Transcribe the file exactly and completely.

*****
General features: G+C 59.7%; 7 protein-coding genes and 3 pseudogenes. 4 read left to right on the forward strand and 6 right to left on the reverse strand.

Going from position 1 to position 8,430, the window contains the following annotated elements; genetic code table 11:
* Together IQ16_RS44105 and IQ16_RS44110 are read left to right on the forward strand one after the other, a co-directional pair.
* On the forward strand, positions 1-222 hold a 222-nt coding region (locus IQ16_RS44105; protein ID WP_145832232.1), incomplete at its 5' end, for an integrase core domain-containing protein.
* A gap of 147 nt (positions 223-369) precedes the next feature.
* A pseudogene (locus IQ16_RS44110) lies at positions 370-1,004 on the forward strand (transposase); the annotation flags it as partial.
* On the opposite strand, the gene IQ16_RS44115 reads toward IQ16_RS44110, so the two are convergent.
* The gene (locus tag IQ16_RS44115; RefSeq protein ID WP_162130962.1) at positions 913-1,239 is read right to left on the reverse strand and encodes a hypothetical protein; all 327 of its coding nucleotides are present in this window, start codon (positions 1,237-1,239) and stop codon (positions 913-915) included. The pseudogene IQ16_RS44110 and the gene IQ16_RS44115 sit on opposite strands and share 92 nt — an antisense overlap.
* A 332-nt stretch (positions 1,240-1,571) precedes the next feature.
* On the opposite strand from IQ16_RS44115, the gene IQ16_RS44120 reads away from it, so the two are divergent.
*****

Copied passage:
General features: G+C 59.7%; 7 protein-coding genes and 3 pseudogenes. 4 read left to right on the forward strand and 6 right to left on the reverse strand.

Going from position 1 to position 8,430, the window contains the following annotated elements; genetic code table 11:
* Together IQ16_RS44105 and IQ16_RS44110 are read left to right on the forward strand one after the other, a co-directional pair.
* On the forward strand, positions 1-222 hold a 222-nt coding region (locus IQ16_RS44105; protein ID WP_145832232.1), incomplete at its 5' end, for an integrase core domain-containing protein.
* A gap of 147 nt (positions 223-369) precedes the next feature.
* A pseudogene (locus IQ16_RS44110) lies at positions 370-1,004 on the forward strand (transposase); the annotation flags it as partial.
* On the opposite strand, the gene IQ16_RS44115 reads toward IQ16_RS44110, so the two are convergent.
* The gene (locus tag IQ16_RS44115; RefSeq protein ID WP_162130962.1) at positions 913-1,239 is read right to left on the reverse strand and encodes a hypothetical protein; all 327 of its coding nucleotides are present in this window, start codon (positions 1,237-1,239) and stop codon (positions 913-915) included. The pseudogene IQ16_RS44110 and the gene IQ16_RS44115 sit on opposite strands and share 92 nt — an antisense overlap.
* A 332-nt stretch (positions 1,240-1,571) precedes the next feature.
* On the opposite strand from IQ16_RS44115, the gene IQ16_RS44120 reads away from it, so the two are divergent.